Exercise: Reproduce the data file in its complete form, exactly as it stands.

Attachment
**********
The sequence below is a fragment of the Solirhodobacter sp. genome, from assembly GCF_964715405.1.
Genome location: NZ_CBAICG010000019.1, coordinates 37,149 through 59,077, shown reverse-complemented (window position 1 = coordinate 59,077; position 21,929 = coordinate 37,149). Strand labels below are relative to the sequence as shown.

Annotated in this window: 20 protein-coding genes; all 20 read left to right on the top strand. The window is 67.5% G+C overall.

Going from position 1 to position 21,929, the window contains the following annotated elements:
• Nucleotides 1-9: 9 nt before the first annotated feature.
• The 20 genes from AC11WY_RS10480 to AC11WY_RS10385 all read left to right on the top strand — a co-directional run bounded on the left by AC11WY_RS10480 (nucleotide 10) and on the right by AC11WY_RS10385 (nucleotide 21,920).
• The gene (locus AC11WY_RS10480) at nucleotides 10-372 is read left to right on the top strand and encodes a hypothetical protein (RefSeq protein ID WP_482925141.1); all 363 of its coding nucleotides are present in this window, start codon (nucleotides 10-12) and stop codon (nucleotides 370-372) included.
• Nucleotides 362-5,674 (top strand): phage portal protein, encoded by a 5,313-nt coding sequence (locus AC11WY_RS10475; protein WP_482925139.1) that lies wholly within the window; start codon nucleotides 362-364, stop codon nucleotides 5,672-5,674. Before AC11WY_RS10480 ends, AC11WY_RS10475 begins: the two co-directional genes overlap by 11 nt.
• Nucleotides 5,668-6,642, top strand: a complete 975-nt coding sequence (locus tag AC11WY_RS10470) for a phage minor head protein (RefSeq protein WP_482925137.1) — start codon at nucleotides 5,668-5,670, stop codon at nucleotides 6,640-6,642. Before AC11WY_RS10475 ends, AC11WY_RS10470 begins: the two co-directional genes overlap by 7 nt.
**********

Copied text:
The sequence below is a fragment of the Solirhodobacter sp. genome, from assembly GCF_964715405.1.
Genome location: NZ_CBAICG010000019.1, coordinates 37,149 through 59,077, shown reverse-complemented (window position 1 = coordinate 59,077; position 21,929 = coordinate 37,149). Strand labels below are relative to the sequence as shown.

Annotated in this window: 20 protein-coding genes; all 20 read left to right on the top strand. The window is 67.5% G+C overall.

Going from position 1 to position 21,929, the window contains the following annotated elements:
• Nucleotides 1-9: 9 nt before the first annotated feature.
• The 20 genes from AC11WY_RS10480 to AC11WY_RS10385 all read left to right on the top strand — a co-directional run bounded on the left by AC11WY_RS10480 (nucleotide 10) and on the right by AC11WY_RS10385 (nucleotide 21,920).
• The gene (locus AC11WY_RS10480) at nucleotides 10-372 is read left to right on the top strand and encodes a hypothetical protein (RefSeq protein ID WP_482925141.1); all 363 of its coding nucleotides are present in this window, start codon (nucleotides 10-12) and stop codon (nucleotides 370-372) included.
• Nucleotides 362-5,674 (top strand): phage portal protein, encoded by a 5,313-nt coding sequence (locus AC11WY_RS10475; protein WP_482925139.1) that lies wholly within the window; start codon nucleotides 362-364, stop codon nucleotides 5,672-5,674. Before AC11WY_RS10480 ends, AC11WY_RS10475 begins: the two co-directional genes overlap by 11 nt.
• Nucleotides 5,668-6,642, top strand: a complete 975-nt coding sequence (locus tag AC11WY_RS10470) for a phage minor head protein (RefSeq protein WP_482925137.1) — start codon at nucleotides 5,668-5,670, stop codon at nucleotides 6,640-6,642. Before AC11WY_RS10475 ends, AC11WY_RS10470 begins: the two co-directional genes overlap by 7 nt.